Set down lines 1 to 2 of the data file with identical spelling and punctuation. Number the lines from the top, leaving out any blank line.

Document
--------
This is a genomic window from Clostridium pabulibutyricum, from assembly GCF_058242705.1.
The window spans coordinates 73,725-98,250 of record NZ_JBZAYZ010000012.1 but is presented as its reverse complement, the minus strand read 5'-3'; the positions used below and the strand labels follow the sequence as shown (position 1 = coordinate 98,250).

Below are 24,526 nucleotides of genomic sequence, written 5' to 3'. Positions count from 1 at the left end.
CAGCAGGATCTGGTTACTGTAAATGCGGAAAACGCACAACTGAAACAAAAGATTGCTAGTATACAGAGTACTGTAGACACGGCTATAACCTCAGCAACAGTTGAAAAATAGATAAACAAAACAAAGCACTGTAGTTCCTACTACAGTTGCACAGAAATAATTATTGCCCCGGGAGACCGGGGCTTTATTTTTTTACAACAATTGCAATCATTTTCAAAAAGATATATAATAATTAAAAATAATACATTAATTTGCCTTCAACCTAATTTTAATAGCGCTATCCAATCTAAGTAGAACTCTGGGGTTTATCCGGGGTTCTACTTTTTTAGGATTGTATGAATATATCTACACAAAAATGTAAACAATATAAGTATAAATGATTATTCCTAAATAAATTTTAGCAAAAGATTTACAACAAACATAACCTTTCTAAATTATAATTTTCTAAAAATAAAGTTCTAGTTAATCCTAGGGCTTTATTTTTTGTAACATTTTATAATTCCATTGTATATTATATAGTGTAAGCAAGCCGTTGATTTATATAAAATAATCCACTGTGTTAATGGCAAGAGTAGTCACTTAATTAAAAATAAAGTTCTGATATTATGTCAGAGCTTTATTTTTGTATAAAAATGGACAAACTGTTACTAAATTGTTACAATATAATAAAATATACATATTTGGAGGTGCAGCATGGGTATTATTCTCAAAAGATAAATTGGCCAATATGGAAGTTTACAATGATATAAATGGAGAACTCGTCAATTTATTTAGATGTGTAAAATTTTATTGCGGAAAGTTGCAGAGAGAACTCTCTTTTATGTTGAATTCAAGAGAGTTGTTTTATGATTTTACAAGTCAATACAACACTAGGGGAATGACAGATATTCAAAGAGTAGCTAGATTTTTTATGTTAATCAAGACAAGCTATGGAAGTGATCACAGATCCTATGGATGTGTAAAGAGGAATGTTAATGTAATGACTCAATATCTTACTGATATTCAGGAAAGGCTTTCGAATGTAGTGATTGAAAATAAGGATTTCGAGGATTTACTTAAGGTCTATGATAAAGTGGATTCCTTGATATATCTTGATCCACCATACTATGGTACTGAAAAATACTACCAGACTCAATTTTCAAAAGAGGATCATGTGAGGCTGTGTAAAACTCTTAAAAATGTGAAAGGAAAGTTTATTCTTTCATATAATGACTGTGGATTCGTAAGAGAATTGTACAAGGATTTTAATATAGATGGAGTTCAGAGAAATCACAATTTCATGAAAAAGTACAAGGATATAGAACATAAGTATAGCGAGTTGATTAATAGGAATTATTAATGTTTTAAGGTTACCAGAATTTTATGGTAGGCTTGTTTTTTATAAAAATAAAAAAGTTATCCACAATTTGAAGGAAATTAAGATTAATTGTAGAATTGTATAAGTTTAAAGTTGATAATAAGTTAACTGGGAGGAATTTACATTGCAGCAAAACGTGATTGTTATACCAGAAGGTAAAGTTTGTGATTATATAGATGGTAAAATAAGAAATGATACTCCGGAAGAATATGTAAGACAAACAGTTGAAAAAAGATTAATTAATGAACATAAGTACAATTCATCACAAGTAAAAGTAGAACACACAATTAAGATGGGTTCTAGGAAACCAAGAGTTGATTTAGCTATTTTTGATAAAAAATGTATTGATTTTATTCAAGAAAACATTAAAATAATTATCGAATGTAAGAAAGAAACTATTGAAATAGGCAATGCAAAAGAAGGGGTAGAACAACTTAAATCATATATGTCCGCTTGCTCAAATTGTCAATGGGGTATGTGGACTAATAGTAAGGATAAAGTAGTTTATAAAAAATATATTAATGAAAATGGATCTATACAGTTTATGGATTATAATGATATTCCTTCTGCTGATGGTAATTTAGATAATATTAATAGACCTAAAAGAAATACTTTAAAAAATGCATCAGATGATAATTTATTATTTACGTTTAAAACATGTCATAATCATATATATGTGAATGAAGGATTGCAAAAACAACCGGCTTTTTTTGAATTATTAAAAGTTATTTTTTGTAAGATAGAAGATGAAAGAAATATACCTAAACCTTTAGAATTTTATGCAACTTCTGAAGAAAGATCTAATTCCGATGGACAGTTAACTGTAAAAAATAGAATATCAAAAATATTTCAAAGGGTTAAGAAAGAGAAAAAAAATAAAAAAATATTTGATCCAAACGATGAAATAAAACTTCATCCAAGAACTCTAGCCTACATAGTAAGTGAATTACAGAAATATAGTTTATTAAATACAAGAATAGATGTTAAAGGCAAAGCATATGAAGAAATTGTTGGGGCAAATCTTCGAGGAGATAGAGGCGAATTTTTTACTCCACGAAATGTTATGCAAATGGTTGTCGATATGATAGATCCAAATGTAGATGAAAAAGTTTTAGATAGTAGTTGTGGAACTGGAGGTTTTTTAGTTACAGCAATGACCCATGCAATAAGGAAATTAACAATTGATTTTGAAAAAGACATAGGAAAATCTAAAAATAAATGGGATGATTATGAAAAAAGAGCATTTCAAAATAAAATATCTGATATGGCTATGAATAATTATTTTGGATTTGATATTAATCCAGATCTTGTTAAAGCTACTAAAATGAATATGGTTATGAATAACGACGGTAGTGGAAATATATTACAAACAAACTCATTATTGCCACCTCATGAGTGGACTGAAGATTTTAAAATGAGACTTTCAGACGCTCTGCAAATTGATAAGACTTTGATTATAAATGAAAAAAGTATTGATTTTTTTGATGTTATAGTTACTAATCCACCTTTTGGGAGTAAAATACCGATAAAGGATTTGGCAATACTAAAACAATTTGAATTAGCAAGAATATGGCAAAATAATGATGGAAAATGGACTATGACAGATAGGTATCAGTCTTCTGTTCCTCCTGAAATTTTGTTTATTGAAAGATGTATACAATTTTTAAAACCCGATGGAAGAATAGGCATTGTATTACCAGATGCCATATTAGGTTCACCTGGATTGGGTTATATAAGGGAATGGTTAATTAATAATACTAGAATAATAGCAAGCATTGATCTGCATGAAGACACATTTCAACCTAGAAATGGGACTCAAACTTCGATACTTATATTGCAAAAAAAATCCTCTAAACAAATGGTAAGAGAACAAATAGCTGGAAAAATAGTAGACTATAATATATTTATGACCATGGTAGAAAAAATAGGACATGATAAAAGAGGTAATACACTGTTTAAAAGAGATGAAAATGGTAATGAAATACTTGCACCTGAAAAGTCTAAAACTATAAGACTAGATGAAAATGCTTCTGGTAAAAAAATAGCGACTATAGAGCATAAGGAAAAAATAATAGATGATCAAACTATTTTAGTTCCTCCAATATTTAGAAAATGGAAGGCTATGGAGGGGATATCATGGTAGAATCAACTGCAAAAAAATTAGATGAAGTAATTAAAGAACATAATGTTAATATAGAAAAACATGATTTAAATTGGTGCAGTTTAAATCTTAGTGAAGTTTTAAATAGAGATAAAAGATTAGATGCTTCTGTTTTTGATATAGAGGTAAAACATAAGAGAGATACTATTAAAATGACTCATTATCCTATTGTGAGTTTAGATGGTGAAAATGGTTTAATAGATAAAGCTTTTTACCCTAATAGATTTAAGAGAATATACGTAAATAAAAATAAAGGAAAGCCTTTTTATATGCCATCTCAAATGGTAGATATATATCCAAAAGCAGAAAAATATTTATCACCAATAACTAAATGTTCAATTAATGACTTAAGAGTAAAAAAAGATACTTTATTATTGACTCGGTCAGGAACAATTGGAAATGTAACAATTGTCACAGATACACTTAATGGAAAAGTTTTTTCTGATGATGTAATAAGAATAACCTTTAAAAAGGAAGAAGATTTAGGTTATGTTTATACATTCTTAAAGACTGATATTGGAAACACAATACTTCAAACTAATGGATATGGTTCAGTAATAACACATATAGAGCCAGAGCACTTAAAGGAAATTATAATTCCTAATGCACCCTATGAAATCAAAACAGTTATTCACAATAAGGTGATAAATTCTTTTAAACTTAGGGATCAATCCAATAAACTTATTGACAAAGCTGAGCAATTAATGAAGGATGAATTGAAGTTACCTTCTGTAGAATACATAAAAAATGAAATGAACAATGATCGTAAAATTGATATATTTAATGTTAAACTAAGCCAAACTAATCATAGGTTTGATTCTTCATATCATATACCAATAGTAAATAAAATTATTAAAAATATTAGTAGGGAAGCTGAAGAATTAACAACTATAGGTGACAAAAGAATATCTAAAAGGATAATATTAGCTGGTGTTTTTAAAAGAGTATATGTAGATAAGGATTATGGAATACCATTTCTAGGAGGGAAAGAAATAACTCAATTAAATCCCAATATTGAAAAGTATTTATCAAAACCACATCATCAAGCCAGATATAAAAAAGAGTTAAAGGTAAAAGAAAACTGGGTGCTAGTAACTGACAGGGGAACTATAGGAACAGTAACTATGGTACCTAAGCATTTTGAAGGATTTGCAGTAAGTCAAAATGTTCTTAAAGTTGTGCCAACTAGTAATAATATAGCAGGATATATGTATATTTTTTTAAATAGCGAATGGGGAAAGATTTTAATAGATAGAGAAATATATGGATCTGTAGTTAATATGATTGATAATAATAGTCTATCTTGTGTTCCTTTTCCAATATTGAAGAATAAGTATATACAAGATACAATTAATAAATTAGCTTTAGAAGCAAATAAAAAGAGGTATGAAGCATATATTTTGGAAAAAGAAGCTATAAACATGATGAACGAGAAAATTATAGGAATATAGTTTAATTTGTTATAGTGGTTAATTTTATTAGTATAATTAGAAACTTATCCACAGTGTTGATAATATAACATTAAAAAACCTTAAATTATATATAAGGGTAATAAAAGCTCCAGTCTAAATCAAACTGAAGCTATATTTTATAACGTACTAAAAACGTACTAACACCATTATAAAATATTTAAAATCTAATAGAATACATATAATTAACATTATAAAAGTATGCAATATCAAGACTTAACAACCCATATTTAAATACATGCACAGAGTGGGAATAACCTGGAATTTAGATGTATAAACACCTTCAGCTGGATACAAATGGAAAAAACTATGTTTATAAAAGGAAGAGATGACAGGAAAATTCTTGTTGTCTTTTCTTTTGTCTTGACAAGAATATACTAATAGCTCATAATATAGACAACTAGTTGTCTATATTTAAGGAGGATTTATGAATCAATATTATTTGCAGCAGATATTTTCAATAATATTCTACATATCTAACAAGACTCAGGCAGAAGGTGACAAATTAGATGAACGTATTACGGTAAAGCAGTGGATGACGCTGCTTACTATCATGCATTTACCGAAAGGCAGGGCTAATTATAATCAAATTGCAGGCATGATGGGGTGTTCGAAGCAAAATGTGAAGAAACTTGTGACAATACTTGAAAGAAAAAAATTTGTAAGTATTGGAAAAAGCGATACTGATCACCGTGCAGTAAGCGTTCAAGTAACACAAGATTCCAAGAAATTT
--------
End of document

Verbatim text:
This is a genomic window from Clostridium pabulibutyricum, from assembly GCF_058242705.1.
The window spans coordinates 73,725-98,250 of record NZ_JBZAYZ010000012.1 but is presented as its reverse complement, the minus strand read 5'-3'; the positions used below and the strand labels follow the sequence as shown (position 1 = coordinate 98,250).